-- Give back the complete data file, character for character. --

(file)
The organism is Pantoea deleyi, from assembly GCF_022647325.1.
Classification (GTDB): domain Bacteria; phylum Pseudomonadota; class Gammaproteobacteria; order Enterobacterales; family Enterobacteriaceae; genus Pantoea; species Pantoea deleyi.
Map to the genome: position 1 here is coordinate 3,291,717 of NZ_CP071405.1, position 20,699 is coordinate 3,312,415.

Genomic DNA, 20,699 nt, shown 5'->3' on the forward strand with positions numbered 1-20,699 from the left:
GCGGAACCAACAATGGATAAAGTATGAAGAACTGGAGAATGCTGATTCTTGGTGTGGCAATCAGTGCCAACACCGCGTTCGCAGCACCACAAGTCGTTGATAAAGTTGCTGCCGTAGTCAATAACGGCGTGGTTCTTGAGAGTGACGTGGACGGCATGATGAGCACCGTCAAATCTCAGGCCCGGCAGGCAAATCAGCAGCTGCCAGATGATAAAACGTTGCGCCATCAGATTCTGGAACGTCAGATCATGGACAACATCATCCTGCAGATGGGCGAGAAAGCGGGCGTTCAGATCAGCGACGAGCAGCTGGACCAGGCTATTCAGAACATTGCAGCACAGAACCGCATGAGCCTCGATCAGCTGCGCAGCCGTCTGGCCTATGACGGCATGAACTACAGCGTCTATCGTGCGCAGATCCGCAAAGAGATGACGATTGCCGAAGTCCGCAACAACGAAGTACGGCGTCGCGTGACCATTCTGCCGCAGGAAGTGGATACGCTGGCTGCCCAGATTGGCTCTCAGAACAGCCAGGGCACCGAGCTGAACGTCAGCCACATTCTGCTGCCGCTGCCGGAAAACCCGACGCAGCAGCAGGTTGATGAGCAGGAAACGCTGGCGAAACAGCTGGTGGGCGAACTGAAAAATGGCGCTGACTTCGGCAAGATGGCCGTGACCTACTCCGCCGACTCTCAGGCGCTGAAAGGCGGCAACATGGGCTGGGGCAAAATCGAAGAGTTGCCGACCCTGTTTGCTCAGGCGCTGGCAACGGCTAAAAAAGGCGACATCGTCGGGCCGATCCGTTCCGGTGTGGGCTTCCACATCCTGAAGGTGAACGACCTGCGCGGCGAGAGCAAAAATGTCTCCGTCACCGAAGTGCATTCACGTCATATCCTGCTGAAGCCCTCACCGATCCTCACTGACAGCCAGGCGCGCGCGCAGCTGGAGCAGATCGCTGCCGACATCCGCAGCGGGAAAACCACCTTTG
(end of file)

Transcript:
The organism is Pantoea deleyi, from assembly GCF_022647325.1.
Classification (GTDB): domain Bacteria; phylum Pseudomonadota; class Gammaproteobacteria; order Enterobacterales; family Enterobacteriaceae; genus Pantoea; species Pantoea deleyi.
Map to the genome: position 1 here is coordinate 3,291,717 of NZ_CP071405.1, position 20,699 is coordinate 3,312,415.

Genomic DNA, 20,699 nt, shown 5'->3' on the forward strand with positions numbered 1-20,699 from the left:
GCGGAACCAACAATGGATAAAGTATGAAGAACTGGAGAATGCTGATTCTTGGTGTGGCAATCAGTGCCAACACCGCGTTCGCAGCACCACAAGTCGTTGATAAAGTTGCTGCCGTAGTCAATAACGGCGTGGTTCTTGAGAGTGACGTGGACGGCATGATGAGCACCGTCAAATCTCAGGCCCGGCAGGCAAATCAGCAGCTGCCAGATGATAAAACGTTGCGCCATCAGATTCTGGAACGTCAGATCATGGACAACATCATCCTGCAGATGGGCGAGAAAGCGGGCGTTCAGATCAGCGACGAGCAGCTGGACCAGGCTATTCAGAACATTGCAGCACAGAACCGCATGAGCCTCGATCAGCTGCGCAGCCGTCTGGCCTATGACGGCATGAACTACAGCGTCTATCGTGCGCAGATCCGCAAAGAGATGACGATTGCCGAAGTCCGCAACAACGAAGTACGGCGTCGCGTGACCATTCTGCCGCAGGAAGTGGATACGCTGGCTGCCCAGATTGGCTCTCAGAACAGCCAGGGCACCGAGCTGAACGTCAGCCACATTCTGCTGCCGCTGCCGGAAAACCCGACGCAGCAGCAGGTTGATGAGCAGGAAACGCTGGCGAAACAGCTGGTGGGCGAACTGAAAAATGGCGCTGACTTCGGCAAGATGGCCGTGACCTACTCCGCCGACTCTCAGGCGCTGAAAGGCGGCAACATGGGCTGGGGCAAAATCGAAGAGTTGCCGACCCTGTTTGCTCAGGCGCTGGCAACGGCTAAAAAAGGCGACATCGTCGGGCCGATCCGTTCCGGTGTGGGCTTCCACATCCTGAAGGTGAACGACCTGCGCGGCGAGAGCAAAAATGTCTCCGTCACCGAAGTGCATTCACGTCATATCCTGCTGAAGCCCTCACCGATCCTCACTGACAGCCAGGCGCGCGCGCAGCTGGAGCAGATCGCTGCCGACATCCGCAGCGGGAAAACCACCTTTG